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July 26, 2002

Miller: Eli Lilly & Co. Agrees to Safeguards for Consumers' Personal Information

Release of information about Prozac users led to stronger privacy requirements.

DES MOINES. Attorney General Tom Miller said today that Iowa and seven other states have reached an agreement with Eli Lilly & Co. resulting from the company's unauthorized disclosure last year of the e-mail addresses of hundreds of users of the anti-depressant medication, Prozac.

"The company is required to strengthen its privacy protection, training, and monitoring," Miller said. "Consumers have a right to expect that their sensitive personal data will be protected just as carefully as a company protects its own key data such as corporate financial records. The disclosure was unintentional, but even inadvertent disclosure of such sensitive personal information is a violation of consumers' trust."

Lilly is one of the world's leading pharmaceutical companies and is the maker of Prozac and other psychotropic medications. Lilly operates web sites including and From March 2000 to June 2001, Lilly offered consumers a "Medi-messenger" e-mail reminder service, which could provide consumers with reminders about taking their medications or refilling prescriptions. Web site privacy statements said Lilly had security measures in place to protect the confidentiality of any sensitive consumer information.

The data exposure occurred June 27, 2001, in a mass e-mail Lilly sent to all of its "Medi-messenger" subscribers. The e-mail addresses of the 669 subscribers were visible at the top of the e-mail in the "To:" line. Lilly attributes the disclosure to error by a programmer.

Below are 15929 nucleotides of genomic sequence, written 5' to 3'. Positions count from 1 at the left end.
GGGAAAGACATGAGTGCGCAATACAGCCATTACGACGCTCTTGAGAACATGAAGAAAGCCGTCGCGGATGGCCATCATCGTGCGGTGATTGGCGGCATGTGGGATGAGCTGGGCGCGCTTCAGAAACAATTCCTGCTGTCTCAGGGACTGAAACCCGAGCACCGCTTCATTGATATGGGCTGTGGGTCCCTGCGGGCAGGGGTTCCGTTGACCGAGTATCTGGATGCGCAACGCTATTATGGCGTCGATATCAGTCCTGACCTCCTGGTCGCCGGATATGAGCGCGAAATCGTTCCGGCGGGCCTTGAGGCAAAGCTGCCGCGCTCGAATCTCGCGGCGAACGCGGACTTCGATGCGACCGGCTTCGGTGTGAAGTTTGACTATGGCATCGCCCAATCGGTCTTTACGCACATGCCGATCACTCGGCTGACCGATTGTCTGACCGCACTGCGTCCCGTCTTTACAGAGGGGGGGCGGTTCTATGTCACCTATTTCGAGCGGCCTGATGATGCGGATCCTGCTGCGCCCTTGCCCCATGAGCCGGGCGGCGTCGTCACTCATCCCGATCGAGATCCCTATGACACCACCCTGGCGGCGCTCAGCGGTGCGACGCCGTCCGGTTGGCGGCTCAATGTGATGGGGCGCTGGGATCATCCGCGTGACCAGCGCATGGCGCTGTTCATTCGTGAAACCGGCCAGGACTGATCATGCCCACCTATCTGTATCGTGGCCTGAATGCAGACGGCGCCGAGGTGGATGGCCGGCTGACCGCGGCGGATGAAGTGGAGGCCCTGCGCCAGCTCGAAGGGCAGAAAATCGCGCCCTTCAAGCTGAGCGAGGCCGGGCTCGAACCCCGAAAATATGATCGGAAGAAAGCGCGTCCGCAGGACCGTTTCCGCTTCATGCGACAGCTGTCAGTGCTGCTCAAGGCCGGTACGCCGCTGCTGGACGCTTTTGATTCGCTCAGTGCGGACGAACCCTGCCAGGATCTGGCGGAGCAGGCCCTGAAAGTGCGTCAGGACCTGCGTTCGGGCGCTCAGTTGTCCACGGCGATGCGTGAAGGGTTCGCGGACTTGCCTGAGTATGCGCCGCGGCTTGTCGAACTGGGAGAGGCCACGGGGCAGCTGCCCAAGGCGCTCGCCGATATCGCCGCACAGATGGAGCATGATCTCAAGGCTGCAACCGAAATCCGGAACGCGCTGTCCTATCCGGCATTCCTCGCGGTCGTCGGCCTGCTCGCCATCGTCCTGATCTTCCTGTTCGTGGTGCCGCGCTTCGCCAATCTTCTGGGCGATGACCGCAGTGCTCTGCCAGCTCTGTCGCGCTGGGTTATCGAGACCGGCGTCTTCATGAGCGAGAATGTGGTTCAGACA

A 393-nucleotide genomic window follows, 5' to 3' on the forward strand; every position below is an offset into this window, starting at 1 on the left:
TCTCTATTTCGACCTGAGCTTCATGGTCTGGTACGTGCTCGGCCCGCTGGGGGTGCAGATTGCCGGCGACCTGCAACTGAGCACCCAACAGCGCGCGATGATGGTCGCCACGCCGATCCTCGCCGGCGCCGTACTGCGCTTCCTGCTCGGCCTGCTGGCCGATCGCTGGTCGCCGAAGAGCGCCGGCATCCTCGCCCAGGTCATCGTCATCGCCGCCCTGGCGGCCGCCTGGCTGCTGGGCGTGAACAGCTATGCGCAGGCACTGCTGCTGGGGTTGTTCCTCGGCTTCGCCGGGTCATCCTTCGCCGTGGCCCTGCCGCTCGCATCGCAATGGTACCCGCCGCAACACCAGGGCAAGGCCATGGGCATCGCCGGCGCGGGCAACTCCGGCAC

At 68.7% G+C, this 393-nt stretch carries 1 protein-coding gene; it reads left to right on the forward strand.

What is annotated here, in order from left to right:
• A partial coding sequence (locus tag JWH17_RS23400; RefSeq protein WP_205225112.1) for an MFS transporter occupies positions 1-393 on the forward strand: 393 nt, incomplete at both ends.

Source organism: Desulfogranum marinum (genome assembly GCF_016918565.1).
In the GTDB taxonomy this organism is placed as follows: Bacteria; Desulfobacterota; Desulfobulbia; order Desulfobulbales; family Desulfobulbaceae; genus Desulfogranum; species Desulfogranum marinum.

Under the agreement with the states, Lilly is required to maintain "an information security program for the protection of personally-identifiable information" obtained from consumers, including automated database barriers to protect consumers' personal information, administrative and technical safeguards, designation of personnel to coordinate the program, training and monitoring of staff, independent compliance reports, and other measures.

"Privacy of personal information is a very important issue, all the more in this electronic age, and all the more still for highly-sensitive personal medical information," Miller said. "Companies need to establish rigorous procedures, training and firewalls to avoid careless or malicious misuse of consumers' information, just as they protect their own valuable company information."

The states' agreement builds on obligations established by an administrative order issued by the Federal Trade Commission last January, which is in effect for twenty years. The states' agreement specifies no expiration date.

Lilly also agreed to pay $160,000 ($20,000 to each of the eight states) for consumer education, litigation and public protection.

States participating in the agreement with Eli Lilly are California, which led the effort, Connecticut, Idaho, Iowa, Massachusetts, New Jersey, New York, and Vermont.

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